Silkie chickens are among the most androgynous animals on the farm. With long, soft fur that is said to feel like silk, they're beautiful and delicate animals. It is impossible to tell at birth whether your silkie is a male or a female, as both sexes have internal sexual organs and their distinguishing features don't develop for several months. Knowing the sex of your silkie chicken will help you develop a breeding plan and take inventory of your farm's assets.
Judge the size of your silkie chickens. The bigger chickens are likely males; the smaller silkies are likely females.
Note when the comb develops. The chicken's comb is a fleshy growth on the chicken's head; in silkie chickens, it resembles a red or pink walnut. It is common for female silkies to develop a comb before the males. If you have a smaller chicken with an early comb, it likely a female.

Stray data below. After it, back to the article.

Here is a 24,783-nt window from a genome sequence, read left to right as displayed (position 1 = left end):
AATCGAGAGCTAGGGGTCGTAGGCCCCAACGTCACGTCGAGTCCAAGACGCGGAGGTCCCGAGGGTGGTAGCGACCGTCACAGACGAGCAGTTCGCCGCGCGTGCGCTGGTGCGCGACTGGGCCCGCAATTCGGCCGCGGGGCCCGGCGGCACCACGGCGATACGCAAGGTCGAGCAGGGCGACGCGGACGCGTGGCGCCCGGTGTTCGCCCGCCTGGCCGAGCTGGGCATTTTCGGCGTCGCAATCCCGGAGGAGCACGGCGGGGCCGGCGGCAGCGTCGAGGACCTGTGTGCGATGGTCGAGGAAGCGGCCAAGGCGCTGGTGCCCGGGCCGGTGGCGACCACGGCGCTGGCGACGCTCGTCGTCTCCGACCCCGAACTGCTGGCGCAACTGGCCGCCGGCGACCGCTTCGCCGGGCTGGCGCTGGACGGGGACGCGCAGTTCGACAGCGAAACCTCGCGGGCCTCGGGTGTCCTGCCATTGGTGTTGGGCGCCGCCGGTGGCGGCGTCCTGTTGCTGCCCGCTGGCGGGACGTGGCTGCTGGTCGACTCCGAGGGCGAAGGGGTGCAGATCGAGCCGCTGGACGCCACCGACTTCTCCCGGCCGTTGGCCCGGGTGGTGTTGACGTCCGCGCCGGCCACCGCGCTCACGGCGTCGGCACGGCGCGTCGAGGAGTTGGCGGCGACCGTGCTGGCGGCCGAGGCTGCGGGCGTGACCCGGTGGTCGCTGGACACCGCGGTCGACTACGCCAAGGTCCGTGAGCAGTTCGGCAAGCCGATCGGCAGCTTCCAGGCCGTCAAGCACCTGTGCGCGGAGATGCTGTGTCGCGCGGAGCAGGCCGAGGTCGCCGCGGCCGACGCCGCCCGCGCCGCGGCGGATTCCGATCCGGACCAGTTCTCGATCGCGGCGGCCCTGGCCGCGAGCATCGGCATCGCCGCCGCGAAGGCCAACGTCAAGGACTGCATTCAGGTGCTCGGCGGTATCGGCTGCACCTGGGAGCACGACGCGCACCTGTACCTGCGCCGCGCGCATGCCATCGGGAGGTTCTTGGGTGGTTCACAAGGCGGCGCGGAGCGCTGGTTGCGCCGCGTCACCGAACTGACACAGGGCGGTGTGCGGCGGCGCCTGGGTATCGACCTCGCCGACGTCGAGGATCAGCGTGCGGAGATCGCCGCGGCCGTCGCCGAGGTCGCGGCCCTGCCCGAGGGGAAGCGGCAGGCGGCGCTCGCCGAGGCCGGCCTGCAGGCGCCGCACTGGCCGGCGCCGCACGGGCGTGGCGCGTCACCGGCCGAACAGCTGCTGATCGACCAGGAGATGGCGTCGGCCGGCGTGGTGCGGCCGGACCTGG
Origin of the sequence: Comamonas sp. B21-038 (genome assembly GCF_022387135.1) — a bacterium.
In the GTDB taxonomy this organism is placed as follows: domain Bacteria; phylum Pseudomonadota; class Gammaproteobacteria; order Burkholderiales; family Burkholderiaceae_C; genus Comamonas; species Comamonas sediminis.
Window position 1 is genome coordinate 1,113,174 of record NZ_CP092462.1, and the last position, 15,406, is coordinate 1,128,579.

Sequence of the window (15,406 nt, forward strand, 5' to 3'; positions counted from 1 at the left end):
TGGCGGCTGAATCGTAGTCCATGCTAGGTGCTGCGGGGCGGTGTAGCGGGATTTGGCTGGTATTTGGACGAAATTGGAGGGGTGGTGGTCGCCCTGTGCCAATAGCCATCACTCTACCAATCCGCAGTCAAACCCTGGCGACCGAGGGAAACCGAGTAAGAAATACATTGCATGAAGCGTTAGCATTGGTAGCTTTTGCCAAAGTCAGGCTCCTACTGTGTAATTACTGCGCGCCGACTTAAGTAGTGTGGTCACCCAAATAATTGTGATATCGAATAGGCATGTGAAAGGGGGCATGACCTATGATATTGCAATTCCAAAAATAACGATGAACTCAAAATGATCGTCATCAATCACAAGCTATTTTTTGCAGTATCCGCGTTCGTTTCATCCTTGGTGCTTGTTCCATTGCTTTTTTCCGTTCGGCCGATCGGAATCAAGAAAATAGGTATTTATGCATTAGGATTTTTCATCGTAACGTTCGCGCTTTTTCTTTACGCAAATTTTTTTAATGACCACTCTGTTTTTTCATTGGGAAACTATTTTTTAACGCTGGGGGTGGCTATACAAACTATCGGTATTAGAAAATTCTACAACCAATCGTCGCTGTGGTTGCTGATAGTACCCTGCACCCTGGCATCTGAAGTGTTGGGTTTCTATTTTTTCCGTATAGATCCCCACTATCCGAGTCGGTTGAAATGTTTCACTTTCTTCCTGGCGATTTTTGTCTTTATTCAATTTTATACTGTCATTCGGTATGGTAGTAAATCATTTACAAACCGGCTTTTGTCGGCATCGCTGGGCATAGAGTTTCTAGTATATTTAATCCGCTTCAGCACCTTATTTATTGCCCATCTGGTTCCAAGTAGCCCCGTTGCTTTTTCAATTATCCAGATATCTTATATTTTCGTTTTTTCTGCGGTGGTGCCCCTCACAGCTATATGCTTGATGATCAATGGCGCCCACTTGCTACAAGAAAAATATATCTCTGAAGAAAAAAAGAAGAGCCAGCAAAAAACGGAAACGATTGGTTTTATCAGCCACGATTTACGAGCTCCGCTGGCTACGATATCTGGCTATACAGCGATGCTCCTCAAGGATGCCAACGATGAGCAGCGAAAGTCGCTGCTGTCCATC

Look at the hackles. Hackles are the long, soft feathers on a chicken's neck. If they develop streamers on their hackles, your silkies are female.
See if your silkie chicken crows. Only male silkies crow, so this is a definite sign that your chicken is a male.
Check under your mature silkie chicken for eggs. Only females lay eggs, so if your chicken gives you eggs, you'll know for sure she's a female.